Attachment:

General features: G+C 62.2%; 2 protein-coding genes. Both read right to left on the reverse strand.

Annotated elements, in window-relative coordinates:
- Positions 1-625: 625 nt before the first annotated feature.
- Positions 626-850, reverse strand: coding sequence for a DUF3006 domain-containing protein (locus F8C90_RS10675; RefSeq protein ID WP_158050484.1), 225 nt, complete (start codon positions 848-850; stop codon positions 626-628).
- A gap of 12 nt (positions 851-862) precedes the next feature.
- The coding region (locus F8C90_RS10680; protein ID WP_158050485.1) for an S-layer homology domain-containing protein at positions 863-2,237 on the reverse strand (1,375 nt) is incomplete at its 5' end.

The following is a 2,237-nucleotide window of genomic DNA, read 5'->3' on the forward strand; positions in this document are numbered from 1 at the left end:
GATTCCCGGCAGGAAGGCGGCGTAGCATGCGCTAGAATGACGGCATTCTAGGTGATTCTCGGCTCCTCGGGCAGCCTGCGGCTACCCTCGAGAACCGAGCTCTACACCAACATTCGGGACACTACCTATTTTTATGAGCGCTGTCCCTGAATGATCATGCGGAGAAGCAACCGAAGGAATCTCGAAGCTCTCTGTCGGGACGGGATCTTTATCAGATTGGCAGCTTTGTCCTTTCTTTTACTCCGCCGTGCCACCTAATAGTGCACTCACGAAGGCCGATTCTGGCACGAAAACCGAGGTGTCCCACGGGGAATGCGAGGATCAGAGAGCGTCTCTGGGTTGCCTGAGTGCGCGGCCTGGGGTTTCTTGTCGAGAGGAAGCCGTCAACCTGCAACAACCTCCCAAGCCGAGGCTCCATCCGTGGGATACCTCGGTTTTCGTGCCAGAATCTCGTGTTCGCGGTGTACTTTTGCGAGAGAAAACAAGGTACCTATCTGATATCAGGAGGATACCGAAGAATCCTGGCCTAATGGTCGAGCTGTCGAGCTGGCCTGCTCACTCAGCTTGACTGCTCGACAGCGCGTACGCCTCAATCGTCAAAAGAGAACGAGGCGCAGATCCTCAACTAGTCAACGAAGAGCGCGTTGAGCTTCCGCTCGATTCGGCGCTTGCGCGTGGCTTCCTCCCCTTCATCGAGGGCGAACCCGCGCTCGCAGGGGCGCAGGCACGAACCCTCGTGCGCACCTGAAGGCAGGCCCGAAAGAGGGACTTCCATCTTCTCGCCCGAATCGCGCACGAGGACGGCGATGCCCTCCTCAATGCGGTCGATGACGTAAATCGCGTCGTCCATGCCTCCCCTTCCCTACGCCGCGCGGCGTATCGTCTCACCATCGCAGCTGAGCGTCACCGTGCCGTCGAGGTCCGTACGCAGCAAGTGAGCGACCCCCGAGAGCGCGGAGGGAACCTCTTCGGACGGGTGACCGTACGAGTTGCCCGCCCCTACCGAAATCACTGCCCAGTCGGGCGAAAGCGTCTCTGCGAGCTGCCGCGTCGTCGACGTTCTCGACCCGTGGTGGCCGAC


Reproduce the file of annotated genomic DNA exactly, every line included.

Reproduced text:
General features: G+C 62.2%; 2 protein-coding genes. Both read right to left on the reverse strand.

Annotated elements, in window-relative coordinates:
- Positions 1-625: 625 nt before the first annotated feature.
- Positions 626-850, reverse strand: coding sequence for a DUF3006 domain-containing protein (locus F8C90_RS10675; RefSeq protein ID WP_158050484.1), 225 nt, complete (start codon positions 848-850; stop codon positions 626-628).
- A gap of 12 nt (positions 851-862) precedes the next feature.
- The coding region (locus F8C90_RS10680; protein ID WP_158050485.1) for an S-layer homology domain-containing protein at positions 863-2,237 on the reverse strand (1,375 nt) is incomplete at its 5' end.

The following is a 2,237-nucleotide window of genomic DNA, read 5'->3' on the forward strand; positions in this document are numbered from 1 at the left end:
GATTCCCGGCAGGAAGGCGGCGTAGCATGCGCTAGAATGACGGCATTCTAGGTGATTCTCGGCTCCTCGGGCAGCCTGCGGCTACCCTCGAGAACCGAGCTCTACACCAACATTCGGGACACTACCTATTTTTATGAGCGCTGTCCCTGAATGATCATGCGGAGAAGCAACCGAAGGAATCTCGAAGCTCTCTGTCGGGACGGGATCTTTATCAGATTGGCAGCTTTGTCCTTTCTTTTACTCCGCCGTGCCACCTAATAGTGCACTCACGAAGGCCGATTCTGGCACGAAAACCGAGGTGTCCCACGGGGAATGCGAGGATCAGAGAGCGTCTCTGGGTTGCCTGAGTGCGCGGCCTGGGGTTTCTTGTCGAGAGGAAGCCGTCAACCTGCAACAACCTCCCAAGCCGAGGCTCCATCCGTGGGATACCTCGGTTTTCGTGCCAGAATCTCGTGTTCGCGGTGTACTTTTGCGAGAGAAAACAAGGTACCTATCTGATATCAGGAGGATACCGAAGAATCCTGGCCTAATGGTCGAGCTGTCGAGCTGGCCTGCTCACTCAGCTTGACTGCTCGACAGCGCGTACGCCTCAATCGTCAAAAGAGAACGAGGCGCAGATCCTCAACTAGTCAACGAAGAGCGCGTTGAGCTTCCGCTCGATTCGGCGCTTGCGCGTGGCTTCCTCCCCTTCATCGAGGGCGAACCCGCGCTCGCAGGGGCGCAGGCACGAACCCTCGTGCGCACCTGAAGGCAGGCCCGAAAGAGGGACTTCCATCTTCTCGCCCGAATCGCGCACGAGGACGGCGATGCCCTCCTCAATGCGGTCGATGACGTAAATCGCGTCGTCCATGCCTCCCCTTCCCTACGCCGCGCGGCGTATCGTCTCACCATCGCAGCTGAGCGTCACCGTGCCGTCGAGGTCCGTACGCAGCAAGTGAGCGACCCCCGAGAGCGCGGAGGGAACCTCTTCGGACGGGTGACCGTACGAGTTGCCCGCCCCTACCGAAATCACTGCCCAGTCGGGCGAAAGCGTCTCTGCGAGCTGCCGCGTCGTCGACGTTCTCGACCCGTGGTGGCCGAC